Tuesday, August 8, 2017

2017 Estate Blend | Year 3

For those who didn't know, within the past month, I've had to move out of my old residence due to unforeseen circumstances. Luckily the timing of the move was right as the grapes were ripe enough. So I was able to harvest grapes from my portable vineyard for this year's estate blend.

If you look below, you can see a bin filled with all the grapes harvested. This is about 98% from the Syrah plant (pictured above) with about 2 clusters or so from the Tempranillo. Unlike last year, I decided to not include the Symphony grapes this year, as that vine and its fruit were in poor shape. Unfortunately during my move, my scale broke, so I was not able to get a weight of all the grapes.

Time for destemming! There were a lot of grapes this year, significantly more than last year! I might need to get some machinery to do this if my harvests keep growing like this.

Amazing how full the bowl was. Following that, I had to recall my former skills as a wine lab technician to crush all the grapes. I found the wooden spoon to work well, but my crushing with my hands helped too. The main goal was to not crack any of the seeds, as that introduces too many tannins.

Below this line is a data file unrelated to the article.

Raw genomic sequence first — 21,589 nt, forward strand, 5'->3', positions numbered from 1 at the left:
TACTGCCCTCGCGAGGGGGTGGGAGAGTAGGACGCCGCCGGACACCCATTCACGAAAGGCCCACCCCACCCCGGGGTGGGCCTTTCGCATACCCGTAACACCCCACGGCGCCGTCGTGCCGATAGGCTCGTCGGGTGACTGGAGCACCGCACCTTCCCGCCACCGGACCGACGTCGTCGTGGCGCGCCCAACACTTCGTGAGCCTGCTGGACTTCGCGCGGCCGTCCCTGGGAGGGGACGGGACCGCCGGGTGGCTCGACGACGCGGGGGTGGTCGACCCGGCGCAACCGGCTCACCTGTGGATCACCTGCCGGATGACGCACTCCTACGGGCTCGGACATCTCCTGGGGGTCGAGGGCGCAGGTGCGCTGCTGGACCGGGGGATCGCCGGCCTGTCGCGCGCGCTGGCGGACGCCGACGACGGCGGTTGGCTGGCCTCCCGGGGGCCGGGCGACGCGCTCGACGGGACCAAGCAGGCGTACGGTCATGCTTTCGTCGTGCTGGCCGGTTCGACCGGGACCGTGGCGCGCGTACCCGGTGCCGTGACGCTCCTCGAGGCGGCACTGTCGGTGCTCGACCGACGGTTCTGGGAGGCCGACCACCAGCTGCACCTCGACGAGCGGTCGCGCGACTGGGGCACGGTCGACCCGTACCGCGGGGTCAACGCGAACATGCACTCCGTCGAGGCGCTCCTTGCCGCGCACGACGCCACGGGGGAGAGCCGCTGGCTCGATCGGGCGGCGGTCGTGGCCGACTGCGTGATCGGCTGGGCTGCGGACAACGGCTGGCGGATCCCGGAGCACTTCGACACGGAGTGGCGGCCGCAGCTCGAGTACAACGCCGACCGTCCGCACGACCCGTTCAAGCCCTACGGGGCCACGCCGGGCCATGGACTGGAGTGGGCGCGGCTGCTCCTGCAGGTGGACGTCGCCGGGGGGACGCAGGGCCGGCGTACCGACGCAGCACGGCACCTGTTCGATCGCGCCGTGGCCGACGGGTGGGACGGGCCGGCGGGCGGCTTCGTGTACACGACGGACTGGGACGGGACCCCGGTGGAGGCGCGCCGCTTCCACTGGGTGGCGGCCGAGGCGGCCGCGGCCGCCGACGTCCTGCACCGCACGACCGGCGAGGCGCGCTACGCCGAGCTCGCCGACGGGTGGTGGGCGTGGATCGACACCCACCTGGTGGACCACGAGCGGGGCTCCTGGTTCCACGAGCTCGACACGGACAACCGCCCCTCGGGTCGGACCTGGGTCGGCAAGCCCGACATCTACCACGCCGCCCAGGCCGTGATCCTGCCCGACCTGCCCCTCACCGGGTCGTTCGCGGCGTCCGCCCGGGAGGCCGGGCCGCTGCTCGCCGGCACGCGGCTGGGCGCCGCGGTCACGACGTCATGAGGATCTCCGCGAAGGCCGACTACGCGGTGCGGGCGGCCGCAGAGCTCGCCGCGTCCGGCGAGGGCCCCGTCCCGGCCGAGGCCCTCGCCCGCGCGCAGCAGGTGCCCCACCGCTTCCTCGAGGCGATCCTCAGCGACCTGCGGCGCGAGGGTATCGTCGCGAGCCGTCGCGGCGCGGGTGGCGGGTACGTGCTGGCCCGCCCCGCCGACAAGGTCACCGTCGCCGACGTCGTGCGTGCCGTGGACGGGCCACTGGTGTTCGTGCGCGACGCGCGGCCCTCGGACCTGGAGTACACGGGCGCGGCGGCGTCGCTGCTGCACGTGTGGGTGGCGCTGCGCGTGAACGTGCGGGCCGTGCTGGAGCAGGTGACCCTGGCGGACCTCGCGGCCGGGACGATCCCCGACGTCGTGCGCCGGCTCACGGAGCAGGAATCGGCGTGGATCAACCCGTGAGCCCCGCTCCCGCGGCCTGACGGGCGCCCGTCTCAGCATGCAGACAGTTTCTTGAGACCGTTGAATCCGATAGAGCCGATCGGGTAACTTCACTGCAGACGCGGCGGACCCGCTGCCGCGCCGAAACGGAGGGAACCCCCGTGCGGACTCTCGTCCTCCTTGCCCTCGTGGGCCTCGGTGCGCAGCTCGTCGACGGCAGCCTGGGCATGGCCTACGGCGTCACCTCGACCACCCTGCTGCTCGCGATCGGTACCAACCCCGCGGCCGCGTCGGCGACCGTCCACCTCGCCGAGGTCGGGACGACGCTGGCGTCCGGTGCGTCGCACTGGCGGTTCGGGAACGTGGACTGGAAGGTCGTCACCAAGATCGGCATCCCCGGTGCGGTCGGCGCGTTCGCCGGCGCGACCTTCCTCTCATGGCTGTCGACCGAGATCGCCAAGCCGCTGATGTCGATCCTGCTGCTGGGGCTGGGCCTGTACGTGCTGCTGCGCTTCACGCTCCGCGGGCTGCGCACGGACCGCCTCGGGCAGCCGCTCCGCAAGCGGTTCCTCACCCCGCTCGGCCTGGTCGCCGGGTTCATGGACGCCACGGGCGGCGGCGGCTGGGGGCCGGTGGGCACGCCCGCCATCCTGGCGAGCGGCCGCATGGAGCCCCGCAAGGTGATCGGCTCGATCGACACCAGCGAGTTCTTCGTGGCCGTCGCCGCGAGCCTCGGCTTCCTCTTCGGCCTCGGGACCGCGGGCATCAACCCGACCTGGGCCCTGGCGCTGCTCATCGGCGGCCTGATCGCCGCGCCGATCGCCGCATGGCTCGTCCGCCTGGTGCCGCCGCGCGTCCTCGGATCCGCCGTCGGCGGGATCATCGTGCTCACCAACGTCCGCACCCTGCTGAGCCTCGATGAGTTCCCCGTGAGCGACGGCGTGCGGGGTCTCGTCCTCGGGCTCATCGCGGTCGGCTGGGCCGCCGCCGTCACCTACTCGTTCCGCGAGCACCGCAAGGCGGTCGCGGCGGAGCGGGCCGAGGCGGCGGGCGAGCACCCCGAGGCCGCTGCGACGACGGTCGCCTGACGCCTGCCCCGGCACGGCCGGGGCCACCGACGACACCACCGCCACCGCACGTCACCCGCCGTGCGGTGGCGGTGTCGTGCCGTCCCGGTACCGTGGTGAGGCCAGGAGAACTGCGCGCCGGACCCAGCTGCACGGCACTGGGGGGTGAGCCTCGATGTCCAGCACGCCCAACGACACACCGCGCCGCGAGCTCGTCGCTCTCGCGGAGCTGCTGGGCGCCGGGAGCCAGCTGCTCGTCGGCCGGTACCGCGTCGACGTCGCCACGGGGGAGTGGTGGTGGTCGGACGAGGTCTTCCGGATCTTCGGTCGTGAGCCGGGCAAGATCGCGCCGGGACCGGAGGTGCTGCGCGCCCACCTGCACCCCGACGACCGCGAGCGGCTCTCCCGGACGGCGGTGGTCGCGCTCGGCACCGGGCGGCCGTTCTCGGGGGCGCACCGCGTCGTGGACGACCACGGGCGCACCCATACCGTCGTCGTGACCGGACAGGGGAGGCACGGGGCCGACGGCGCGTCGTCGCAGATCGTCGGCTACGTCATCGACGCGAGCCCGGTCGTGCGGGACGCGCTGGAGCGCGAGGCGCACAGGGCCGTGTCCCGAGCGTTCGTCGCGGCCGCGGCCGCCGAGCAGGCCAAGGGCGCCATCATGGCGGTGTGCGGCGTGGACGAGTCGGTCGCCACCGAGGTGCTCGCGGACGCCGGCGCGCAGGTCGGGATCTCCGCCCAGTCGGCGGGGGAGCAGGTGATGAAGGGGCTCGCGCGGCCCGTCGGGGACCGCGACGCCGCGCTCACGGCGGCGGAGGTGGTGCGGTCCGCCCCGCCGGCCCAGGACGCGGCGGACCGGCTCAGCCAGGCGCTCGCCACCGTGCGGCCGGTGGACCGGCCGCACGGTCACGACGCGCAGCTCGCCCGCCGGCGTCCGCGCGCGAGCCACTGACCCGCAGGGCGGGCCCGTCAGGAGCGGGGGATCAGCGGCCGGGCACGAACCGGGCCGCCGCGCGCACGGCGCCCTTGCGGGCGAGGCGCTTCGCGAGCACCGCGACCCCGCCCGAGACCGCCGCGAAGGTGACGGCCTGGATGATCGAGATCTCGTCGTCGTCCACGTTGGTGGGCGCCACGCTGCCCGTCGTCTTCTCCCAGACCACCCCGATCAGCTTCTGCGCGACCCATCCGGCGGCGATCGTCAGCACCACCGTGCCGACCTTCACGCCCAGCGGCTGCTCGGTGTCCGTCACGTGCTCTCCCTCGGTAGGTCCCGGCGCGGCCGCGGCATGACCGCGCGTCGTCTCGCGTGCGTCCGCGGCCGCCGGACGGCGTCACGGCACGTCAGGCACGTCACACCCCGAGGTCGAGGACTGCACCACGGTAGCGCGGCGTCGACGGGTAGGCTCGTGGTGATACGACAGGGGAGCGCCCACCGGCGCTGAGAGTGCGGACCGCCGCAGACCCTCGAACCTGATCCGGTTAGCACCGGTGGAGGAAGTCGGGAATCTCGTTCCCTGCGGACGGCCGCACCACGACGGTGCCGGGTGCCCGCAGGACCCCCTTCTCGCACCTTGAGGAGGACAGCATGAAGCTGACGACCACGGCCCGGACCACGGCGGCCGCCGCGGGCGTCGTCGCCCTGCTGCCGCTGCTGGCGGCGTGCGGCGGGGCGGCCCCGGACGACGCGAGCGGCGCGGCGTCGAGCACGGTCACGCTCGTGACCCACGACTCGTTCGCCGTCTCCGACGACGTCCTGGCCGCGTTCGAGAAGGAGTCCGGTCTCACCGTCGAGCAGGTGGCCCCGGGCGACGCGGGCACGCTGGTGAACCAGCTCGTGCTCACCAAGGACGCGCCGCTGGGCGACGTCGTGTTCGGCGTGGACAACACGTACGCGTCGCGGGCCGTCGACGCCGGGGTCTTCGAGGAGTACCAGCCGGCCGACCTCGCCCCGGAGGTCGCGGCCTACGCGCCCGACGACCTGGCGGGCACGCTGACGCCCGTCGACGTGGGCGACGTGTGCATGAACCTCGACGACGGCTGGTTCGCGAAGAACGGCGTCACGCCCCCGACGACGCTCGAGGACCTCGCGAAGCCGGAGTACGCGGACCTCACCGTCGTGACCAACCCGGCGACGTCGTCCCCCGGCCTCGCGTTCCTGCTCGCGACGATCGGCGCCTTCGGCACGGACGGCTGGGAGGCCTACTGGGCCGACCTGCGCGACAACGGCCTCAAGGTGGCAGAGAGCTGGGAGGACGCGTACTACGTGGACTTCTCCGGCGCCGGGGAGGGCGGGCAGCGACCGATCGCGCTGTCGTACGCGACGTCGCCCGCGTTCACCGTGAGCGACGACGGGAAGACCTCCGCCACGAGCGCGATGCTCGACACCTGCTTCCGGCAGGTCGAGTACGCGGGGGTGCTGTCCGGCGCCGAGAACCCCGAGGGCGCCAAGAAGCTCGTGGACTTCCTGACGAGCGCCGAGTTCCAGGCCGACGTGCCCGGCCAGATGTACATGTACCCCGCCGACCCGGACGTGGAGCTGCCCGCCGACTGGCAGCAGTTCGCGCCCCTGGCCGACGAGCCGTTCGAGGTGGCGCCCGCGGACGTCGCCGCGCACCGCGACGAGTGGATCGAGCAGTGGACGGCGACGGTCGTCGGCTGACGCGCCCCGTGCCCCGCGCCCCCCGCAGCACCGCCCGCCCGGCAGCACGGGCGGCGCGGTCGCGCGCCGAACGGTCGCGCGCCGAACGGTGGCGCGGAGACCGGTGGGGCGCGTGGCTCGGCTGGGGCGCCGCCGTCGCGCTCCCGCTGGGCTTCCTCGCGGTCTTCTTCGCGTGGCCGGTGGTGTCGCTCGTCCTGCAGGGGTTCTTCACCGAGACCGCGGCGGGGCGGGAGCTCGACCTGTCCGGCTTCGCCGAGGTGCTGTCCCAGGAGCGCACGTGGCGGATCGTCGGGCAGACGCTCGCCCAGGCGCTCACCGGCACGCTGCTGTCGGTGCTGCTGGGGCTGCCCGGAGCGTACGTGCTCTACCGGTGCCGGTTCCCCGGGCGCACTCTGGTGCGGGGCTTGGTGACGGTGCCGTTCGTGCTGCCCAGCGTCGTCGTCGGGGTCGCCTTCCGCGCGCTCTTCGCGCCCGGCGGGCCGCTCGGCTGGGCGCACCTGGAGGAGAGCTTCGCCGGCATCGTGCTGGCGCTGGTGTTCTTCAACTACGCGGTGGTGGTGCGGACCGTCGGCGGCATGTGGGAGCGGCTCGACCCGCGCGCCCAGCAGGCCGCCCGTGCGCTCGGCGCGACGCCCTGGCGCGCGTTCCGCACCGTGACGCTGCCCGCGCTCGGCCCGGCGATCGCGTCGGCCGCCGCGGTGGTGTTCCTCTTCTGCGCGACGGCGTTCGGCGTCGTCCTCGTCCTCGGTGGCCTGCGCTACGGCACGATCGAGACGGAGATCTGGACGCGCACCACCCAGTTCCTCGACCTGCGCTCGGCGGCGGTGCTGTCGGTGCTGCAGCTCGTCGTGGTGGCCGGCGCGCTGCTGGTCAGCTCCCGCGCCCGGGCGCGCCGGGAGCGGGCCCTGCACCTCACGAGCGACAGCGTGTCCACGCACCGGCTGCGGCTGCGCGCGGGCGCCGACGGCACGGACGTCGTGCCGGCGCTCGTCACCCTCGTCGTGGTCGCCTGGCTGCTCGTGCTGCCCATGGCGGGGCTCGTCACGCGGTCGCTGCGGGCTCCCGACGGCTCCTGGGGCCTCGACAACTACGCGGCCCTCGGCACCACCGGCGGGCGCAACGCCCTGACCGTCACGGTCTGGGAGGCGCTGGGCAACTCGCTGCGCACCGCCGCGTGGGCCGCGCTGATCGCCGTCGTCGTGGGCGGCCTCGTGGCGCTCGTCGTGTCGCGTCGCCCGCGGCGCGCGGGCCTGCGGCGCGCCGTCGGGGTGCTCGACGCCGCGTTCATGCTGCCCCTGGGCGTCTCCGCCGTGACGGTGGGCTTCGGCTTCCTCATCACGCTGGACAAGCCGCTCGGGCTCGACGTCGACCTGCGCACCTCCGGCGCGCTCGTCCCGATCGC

I strained out all the pomace to get an idea of how much juice was made this year. Nearly filled a whole 32 oz mason jar! That was enough for me to get a gravity reading on it. The gravity of my must was 1.070. To me, this says that I should have waited a little longer to harvest. However, this should still make a drinkable end product.

Since the jar doesn't have enough space to include some seeds and skins to ferment the must on, I threw all of it into a 1 gallon carboy. Sure wasn't fun squeezing the pomace into the mouth of the jar. Now how to get it back out.....

I'll have this ferment in my closet (using Cotes de Blancs yeast) for about a week before I remove the skins/seeds. I'm really happy that I was able to make the wine this year. For those worried about the grapevines, they'll soon be at my new place, and they'll have a whole year to adjust to the landscape before the next harvest. Until next time, cheers!

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